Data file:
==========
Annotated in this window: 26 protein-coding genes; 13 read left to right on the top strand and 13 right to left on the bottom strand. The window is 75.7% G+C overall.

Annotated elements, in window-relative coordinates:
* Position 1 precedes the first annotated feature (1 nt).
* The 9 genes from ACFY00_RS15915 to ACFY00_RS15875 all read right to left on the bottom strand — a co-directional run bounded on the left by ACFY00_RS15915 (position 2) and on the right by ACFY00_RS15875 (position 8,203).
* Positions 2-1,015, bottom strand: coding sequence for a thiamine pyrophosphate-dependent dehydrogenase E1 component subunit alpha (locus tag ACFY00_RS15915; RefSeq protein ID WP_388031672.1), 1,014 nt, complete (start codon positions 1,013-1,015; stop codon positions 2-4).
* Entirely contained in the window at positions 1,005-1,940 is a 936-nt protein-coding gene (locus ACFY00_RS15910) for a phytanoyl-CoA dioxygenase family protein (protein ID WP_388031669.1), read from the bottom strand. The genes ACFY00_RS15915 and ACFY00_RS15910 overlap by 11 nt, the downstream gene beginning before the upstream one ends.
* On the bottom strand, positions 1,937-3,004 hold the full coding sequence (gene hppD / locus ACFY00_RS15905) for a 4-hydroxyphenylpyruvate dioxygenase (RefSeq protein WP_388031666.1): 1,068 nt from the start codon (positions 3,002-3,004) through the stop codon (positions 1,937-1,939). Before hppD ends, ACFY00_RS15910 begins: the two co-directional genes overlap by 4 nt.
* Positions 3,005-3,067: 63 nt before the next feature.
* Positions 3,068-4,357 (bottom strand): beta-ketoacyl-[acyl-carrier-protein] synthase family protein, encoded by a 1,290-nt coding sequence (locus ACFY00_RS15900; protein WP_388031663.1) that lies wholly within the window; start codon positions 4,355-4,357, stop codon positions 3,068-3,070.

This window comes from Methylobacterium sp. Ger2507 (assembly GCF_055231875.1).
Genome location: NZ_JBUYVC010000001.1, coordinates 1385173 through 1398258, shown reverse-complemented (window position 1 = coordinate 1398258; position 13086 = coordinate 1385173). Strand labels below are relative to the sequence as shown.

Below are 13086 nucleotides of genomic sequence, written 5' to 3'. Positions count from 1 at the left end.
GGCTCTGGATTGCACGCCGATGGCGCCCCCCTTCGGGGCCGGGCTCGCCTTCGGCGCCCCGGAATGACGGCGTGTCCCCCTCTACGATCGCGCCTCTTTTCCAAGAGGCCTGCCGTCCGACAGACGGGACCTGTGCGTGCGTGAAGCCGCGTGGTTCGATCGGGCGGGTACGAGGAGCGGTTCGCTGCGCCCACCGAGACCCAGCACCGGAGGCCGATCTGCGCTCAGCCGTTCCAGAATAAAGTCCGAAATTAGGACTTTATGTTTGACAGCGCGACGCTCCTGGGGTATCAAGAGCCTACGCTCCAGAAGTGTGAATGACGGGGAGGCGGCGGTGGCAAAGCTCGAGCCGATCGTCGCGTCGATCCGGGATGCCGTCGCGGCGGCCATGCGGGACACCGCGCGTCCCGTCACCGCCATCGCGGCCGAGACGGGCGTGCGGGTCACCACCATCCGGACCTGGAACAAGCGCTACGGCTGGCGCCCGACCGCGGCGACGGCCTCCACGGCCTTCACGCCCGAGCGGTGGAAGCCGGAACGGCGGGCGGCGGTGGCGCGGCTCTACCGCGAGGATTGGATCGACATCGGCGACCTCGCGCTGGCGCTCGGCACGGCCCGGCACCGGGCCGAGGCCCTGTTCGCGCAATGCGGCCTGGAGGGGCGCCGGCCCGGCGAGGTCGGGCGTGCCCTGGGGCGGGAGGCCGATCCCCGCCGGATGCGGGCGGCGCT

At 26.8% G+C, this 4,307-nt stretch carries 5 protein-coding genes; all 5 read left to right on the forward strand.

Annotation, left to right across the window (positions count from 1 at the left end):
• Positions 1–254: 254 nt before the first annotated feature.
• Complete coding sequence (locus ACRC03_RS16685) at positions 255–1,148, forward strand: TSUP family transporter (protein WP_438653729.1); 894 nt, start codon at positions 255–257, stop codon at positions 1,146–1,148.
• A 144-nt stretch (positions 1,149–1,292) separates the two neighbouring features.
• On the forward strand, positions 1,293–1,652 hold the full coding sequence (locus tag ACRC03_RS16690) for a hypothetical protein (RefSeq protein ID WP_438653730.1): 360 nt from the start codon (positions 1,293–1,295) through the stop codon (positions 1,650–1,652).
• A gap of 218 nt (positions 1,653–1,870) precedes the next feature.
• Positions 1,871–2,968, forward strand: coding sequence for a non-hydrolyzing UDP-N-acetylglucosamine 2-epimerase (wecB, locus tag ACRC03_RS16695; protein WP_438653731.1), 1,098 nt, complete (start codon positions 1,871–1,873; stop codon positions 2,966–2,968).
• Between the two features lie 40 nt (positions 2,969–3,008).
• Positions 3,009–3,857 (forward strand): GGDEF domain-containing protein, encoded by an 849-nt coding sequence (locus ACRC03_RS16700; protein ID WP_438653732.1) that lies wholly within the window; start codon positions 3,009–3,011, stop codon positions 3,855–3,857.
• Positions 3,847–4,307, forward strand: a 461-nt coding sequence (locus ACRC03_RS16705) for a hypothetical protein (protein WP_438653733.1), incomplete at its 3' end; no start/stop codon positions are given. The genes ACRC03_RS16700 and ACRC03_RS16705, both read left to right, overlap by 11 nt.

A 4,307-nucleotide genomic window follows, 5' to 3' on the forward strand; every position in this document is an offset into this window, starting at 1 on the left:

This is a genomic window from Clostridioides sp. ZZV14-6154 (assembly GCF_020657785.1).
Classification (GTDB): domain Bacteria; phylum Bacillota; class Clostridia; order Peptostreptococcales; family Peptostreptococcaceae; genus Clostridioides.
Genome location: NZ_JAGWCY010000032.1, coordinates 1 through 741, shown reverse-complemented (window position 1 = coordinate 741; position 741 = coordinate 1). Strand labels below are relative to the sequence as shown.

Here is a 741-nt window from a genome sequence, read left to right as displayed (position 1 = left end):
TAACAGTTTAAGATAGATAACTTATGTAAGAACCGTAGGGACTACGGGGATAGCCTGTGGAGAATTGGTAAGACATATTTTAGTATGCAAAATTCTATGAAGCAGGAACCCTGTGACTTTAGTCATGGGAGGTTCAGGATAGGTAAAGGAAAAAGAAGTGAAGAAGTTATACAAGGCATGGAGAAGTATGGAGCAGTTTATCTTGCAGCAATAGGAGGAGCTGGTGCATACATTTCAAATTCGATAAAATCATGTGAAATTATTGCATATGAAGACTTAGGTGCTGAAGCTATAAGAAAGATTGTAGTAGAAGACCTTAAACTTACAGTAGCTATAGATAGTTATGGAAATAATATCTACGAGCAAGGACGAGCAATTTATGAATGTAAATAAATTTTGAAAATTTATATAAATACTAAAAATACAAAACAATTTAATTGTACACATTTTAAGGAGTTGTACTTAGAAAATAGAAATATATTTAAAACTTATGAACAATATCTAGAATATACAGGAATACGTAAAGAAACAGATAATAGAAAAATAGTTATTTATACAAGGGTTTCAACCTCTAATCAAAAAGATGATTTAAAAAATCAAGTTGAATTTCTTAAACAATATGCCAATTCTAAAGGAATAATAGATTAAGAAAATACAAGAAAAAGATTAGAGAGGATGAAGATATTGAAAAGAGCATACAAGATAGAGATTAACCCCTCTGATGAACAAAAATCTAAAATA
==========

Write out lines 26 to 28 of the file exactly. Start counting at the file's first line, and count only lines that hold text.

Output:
This is a genomic window from Clostridioides sp. ZZV14-6154 (assembly GCF_020657785.1).
Classification (GTDB): domain Bacteria; phylum Bacillota; class Clostridia; order Peptostreptococcales; family Peptostreptococcaceae; genus Clostridioides.
Genome location: NZ_JAGWCY010000032.1, coordinates 1 through 741, shown reverse-complemented (window position 1 = coordinate 741; position 741 = coordinate 1). Strand labels below are relative to the sequence as shown.